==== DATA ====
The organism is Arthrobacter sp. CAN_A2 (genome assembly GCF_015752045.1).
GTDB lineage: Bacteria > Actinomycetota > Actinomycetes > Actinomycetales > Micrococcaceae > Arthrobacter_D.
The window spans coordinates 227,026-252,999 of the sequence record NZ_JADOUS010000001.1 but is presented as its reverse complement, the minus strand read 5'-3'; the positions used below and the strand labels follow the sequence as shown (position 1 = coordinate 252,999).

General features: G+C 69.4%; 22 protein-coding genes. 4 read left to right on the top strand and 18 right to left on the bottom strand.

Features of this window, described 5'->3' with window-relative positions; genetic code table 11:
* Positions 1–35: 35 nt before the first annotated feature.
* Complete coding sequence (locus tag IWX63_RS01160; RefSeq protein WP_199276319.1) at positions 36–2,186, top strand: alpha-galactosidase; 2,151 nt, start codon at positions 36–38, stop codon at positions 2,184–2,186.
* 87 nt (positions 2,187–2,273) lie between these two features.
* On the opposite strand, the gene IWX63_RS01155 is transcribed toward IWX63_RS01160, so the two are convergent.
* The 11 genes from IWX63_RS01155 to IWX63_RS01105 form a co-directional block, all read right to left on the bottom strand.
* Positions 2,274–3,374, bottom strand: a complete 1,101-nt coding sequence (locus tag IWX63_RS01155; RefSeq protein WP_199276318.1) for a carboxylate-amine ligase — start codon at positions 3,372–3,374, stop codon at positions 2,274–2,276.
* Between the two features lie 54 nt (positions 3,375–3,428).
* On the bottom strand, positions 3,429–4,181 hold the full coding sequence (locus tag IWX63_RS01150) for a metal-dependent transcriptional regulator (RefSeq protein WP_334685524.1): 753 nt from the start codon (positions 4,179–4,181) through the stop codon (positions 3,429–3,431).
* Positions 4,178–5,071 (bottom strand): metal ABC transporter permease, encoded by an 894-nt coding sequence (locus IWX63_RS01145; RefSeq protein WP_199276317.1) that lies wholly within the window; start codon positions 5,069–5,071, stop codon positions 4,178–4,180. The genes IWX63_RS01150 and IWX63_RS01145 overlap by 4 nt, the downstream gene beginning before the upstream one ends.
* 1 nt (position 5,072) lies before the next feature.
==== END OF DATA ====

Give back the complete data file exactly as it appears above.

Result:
The organism is Arthrobacter sp. CAN_A2 (genome assembly GCF_015752045.1).
GTDB lineage: Bacteria > Actinomycetota > Actinomycetes > Actinomycetales > Micrococcaceae > Arthrobacter_D.
The window spans coordinates 227,026-252,999 of the sequence record NZ_JADOUS010000001.1 but is presented as its reverse complement, the minus strand read 5'-3'; the positions used below and the strand labels follow the sequence as shown (position 1 = coordinate 252,999).

General features: G+C 69.4%; 22 protein-coding genes. 4 read left to right on the top strand and 18 right to left on the bottom strand.

Features of this window, described 5'->3' with window-relative positions; genetic code table 11:
* Positions 1–35: 35 nt before the first annotated feature.
* Complete coding sequence (locus tag IWX63_RS01160; RefSeq protein WP_199276319.1) at positions 36–2,186, top strand: alpha-galactosidase; 2,151 nt, start codon at positions 36–38, stop codon at positions 2,184–2,186.
* 87 nt (positions 2,187–2,273) lie between these two features.
* On the opposite strand, the gene IWX63_RS01155 is transcribed toward IWX63_RS01160, so the two are convergent.
* The 11 genes from IWX63_RS01155 to IWX63_RS01105 form a co-directional block, all read right to left on the bottom strand.
* Positions 2,274–3,374, bottom strand: a complete 1,101-nt coding sequence (locus tag IWX63_RS01155; RefSeq protein WP_199276318.1) for a carboxylate-amine ligase — start codon at positions 3,372–3,374, stop codon at positions 2,274–2,276.
* Between the two features lie 54 nt (positions 3,375–3,428).
* On the bottom strand, positions 3,429–4,181 hold the full coding sequence (locus tag IWX63_RS01150) for a metal-dependent transcriptional regulator (RefSeq protein WP_334685524.1): 753 nt from the start codon (positions 4,179–4,181) through the stop codon (positions 3,429–3,431).
* Positions 4,178–5,071 (bottom strand): metal ABC transporter permease, encoded by an 894-nt coding sequence (locus IWX63_RS01145; RefSeq protein WP_199276317.1) that lies wholly within the window; start codon positions 5,069–5,071, stop codon positions 4,178–4,180. The genes IWX63_RS01150 and IWX63_RS01145 overlap by 4 nt, the downstream gene beginning before the upstream one ends.
* 1 nt (position 5,072) lies before the next feature.